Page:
A range of health outcomes at a population level are related to differences in levels of social disadvantage. Understanding the impact of any such differences in palliative care is important. The aim of this study was to assess, by level of socio-economic disadvantage, referral patterns to specialist palliative care and proximity to inpatient services. This study examined all inpatient and community palliative care services nationally were geocoded (using postcode) to one nationally standardised measure of socio-economic deprivation Socio-Economic Index for Areas (SEIFA; 2006 census data). Referral to palliative care services and characteristics of referrals were described through data collected routinely at clinical encounters. Inpatient location was measured from each person's home postcode, and stratified by socio-economic disadvantage. This study covered July-December 2009 with data from 10,064 patients. People from the highest SEIFA group (least disadvantaged) were significantly less likely to be referred to a specialist palliative care service, likely to be referred closer to death and to have more episodes of inpatient care for longer time. Physical proximity of a persons home to inpatient care showed a gradient with increasing distance by decreasing levels of socio-economic advantage. These data suggest that a simple relationship of low socioeconomic status and poor access to a referral-based specialty such as palliative care does not exist. Different patterns of referral and hence different patterns of care emerge.
Lewis, J, DiGiacomo, M, Currow, D & Davidson, PM 2011, 'Dying in the margins: understanding palliative care and socioeconomic deprivation in the developed world', Journal of Pain and Symptom Management, vol. 42, no. 1, pp. 105-118.View/Download from: UTS OPUS or Publisher's site
Individuals from low socioeconomic (SE) groups have less resources and poorer health outcomes. Understanding the nature of access to appropriate end-of-life care services for this group is important. This article evaluated the literature in the developed world for barriers to access for low SE groups. Electronic databases searched in the review included MEDLINE (1996â2010), CINAHL (1996â2010), PsychINFO (2000â2010), Cochrane Library (2010), and EMBASE (1996â2010). Publications were searched for key terms âsocioeconomic disadvantage,â âsocioeconomic,â âpoverty,â âpoorâ paired with âend-of-life care,â âpalliative care,â âdying,â and âterminal Illness.â Articles were analyzed using existing descriptions for dimensions of access to health services, which include availability, affordability, acceptability, and geographical access. A total of 67 articles were identified for the literature review. Literature describing end-of-life care and low SE status was limited. Findings from the review were summarized under the headings for dimensions of access. Low SE groups experience barriers to access in palliative care services. Identification and evaluation of interventions aimed at reducing this disparity is required.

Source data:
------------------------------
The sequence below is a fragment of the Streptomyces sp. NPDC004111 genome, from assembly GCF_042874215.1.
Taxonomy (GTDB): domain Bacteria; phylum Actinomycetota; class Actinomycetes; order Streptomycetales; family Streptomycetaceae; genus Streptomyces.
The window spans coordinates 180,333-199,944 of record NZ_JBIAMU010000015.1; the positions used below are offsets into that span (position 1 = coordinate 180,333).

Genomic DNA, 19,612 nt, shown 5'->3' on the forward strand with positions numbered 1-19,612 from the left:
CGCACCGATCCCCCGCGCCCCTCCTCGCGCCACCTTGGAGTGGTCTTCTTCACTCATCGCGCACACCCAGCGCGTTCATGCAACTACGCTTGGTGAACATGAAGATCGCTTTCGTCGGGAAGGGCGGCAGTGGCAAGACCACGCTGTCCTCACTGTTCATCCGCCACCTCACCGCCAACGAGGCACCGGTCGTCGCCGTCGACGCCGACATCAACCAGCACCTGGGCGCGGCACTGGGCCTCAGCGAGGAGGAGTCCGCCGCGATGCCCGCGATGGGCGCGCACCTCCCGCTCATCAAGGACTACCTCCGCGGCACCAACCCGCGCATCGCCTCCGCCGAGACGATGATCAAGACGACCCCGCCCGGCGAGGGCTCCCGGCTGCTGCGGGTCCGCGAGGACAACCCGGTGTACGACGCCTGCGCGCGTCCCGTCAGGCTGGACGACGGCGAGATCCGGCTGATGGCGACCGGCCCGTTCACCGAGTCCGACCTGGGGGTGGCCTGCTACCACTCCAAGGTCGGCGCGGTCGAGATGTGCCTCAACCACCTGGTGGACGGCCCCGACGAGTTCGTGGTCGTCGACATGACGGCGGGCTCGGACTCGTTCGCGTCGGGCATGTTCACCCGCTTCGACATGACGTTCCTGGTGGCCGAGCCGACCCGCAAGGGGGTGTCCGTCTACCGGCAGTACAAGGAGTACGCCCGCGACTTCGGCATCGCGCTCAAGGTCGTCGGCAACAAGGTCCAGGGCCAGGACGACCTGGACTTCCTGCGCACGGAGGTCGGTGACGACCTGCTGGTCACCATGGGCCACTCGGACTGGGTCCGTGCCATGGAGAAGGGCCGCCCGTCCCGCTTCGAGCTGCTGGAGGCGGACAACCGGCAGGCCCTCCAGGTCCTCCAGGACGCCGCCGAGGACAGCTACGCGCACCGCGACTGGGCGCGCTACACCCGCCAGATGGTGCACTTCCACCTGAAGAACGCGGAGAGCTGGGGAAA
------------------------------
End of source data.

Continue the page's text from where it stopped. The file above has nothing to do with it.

DiGiacomo, M, Lewis, J, Parker, D, Chang, S, Koirala, B & Phillips, J 2018, 'Healthy Ageing, Yet Unmet Need in Australian War Widows: A Sequential Mixed Methods Study', International Council of Women's Health Issues Congress, Hong Kong.
DiGiacomo, M, Lewis, J, Phillips, J, Davidson, PM & Nolan, M 2015, 'The role of gender, administrative burden, and financial concerns in the transition to widowhood; a qualitative study', Australian Association of Gerontology, Alice Springs.
DiGiacomo, M, Davidson, PM, Lewis, J, Phillips, J & Nolan, M 2012, 'Early Widowhood in Older Women: A Time of Vulnerability and Health Stress', International Council on Women's Health Issues (ICOWHI) Congress, Bangkok.
Lewis, J & Parker, D Palliative CAre Australia 2017, Palliative Care and Dementia Paper number 43, A report for Dementia Australia, prepared in collaboration with Palliative Care Australia, Palliative care Australia, no. 43, pp. 1-33, Australia.